Apr 3, 2013, 3:45 AM EDT
Manuel Pellegrini has been here before: Seven years ago, when the current Málaga boss was leading another tournament debutant to a surprise Champions League run. Back in 2006 the debutant was Villarreal, with the Yellow Submarine tasked with derailing a characteristically talented Internazionale in the quarterfinal round. Turning around a 2-1 first leg loss at the San Siro, Villarreal used Rodolfo Arruabarrena’s looping 56th minute free kick and a clean sheet upset the Nerazzurri, launching the upstart Valencians into an improbable Champions League semifinal.
Squint until you can’t see the details, and Pellegrini’s current team looks awfully similar. This is Málaga’s club first appearance in Champions League, and like that Villarreal team, a star playmaker is at the center of its success: Juan Roman Riquelme back then; 20-year-old Isco now. With the likes of Santi Cazorla, Nacho Monreal and Solamon Rondón having departed over the last year, Málaga’s resembles the solid but superstar-light club team that eventually lost to Arsenal. And just as this Málaga team has Isco heading the underrated contributions of Willy Caballero, Jeremy Toulálán, and Weligton, Villarreal had only Riquelme and Diego Forlán to claim as star attractions.
But whether he’s had them or not, Pellegrini’s never needed those star attractions to have success. At Villarreal, Real Madrid, Málaga or his various stops in South America before jumping to Europe, Pellegrini’s teams have always been built on the same principles. Strong in possession but conservative with their chances, the Chilean’s teams have typically waited for opportunities present themselves. When they do, his sides act directly and with confidence. In that way, most of Pellegrini’s tactics are worked out on the training ground, his methods eschewing constant tweaks and adjustments in favor of a consistency that’s regularly produced competitive sides.
It’s why Pellegrini has won titles in three different leagues with four different clubs. It’s why his teams have always competed near the top of La Liga, even when his Villarreal and Málaga teams have been outgunned by their competition. It’s why former Chile international produced a then-club record 96-point season during his only campaign with Real Madrid.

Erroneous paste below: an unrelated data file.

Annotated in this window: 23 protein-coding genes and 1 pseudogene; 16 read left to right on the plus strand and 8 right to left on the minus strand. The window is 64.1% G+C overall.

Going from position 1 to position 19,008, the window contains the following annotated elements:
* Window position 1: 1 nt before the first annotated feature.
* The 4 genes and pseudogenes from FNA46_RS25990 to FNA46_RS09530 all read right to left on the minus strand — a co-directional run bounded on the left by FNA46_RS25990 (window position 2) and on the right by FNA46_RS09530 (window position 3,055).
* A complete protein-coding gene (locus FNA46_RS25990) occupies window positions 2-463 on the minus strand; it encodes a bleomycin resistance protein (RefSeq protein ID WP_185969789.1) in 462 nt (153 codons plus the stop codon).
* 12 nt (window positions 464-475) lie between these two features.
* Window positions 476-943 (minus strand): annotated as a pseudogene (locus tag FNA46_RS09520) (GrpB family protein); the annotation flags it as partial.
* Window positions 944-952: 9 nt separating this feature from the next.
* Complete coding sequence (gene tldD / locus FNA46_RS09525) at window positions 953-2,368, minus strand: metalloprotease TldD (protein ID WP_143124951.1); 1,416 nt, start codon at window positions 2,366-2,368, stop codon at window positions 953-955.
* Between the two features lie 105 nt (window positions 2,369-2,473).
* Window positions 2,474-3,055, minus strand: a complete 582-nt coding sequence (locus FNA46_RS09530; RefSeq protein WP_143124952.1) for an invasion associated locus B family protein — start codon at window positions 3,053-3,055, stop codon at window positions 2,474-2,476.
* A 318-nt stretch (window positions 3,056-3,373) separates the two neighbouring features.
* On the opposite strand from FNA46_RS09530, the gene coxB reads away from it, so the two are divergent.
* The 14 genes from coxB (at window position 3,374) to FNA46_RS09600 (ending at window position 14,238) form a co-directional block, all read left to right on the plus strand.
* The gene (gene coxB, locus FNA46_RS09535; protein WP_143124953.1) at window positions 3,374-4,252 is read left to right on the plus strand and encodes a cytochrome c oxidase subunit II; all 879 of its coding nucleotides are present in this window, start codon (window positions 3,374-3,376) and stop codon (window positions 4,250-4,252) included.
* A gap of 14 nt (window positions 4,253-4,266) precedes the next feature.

It’s also why people may be taking his current team for granted in their quarterfinal with Borussia Dortmund, a tie that kicks of Wednesday in Spain. And given the three-year buildup that’s gone into this Dortmund team, it’s understandable. BVB has one of the most talented teams in Europe, and after two straight titles in Germany, there is a sense that the team’s Champions League time is now. Unless their opponent has the name value of Real, Barcelona, or Bayern, Dortmund is going to be favored to go through.
But that’s where Pellegrini’s experience matters, the Málaga coach having previous defied the odds. In 2006, his Yellow Submarine went up against a team with Adriano, Luis Figo, Esteban Cambiasso, Juan Sebastian Veron, Javier Zanetti, Marco Materazzi, Walter Samuel, and Julio Cruz. And he managed to move past them.
So Dortmund have Robert Lewandowski (right), who has scored 12 goals in his last 12 appearances. They have Mario Gotze and Marco Reus behind him, Ilkay Gundogan in midfield, with Neven Subotic and Lukasz Piszczek in defense. At almost every position, they have players who would best their Málaga counterparts.
But none of that guarantees Dortmund will go through. Between two teams with little Champions League experience in their squads, Málaga has one thing that BVB lacks: Someone who has been here before.
- Borussia Dortmund will be without Mats Hummels, the central defender having yet to recover from his ankle injury. Felipe Santana will start along side Subotic.
- Jakub Blaszczykowski could already return, the winger having been held out of Saturday’s game at Stuttgart after picking up an injury while with Poland.
- Marcel Schmelzer and Sebastian Kehl should also be available despite knocks. Each with in the team on Saturday.
- After Juventus lost on Tuesday, Dortmund are the only team without a loss in the year’s Champions League. Málaga have only lost once: Last round at Porto.
- On Saturday, Pellegrini started Julio Baptista alone up top at Rayo Vallecano, hinting Roque Santa Cruz could get the call on Wednesday.
- With only 28 goals allowed, Málaga have the second-best defensive record in Spain. In five matches at home in this year’s Champions League, Pellegrini’s side has kept four clean sheets.
Málaga (4-4-2): Willy Caballero; Antunes, Weligton, Martín Demichelis, Jesús Gamez; Isco, Iturra, Jeremey Toulálán; Javier Saviola, Roque Santa Cruz.
Borussia Dortmund (4-2-3-1): Roman Weidenfeller; Marcel Schmelzer, Felipe Santan, Neven Subotic, Lukasz Piszczek; Ilkay Gudongan, Sebastian Kehl; Marco Reus, Mario Götze, Jakub Blaszczykowski; Robert Lewandowski.
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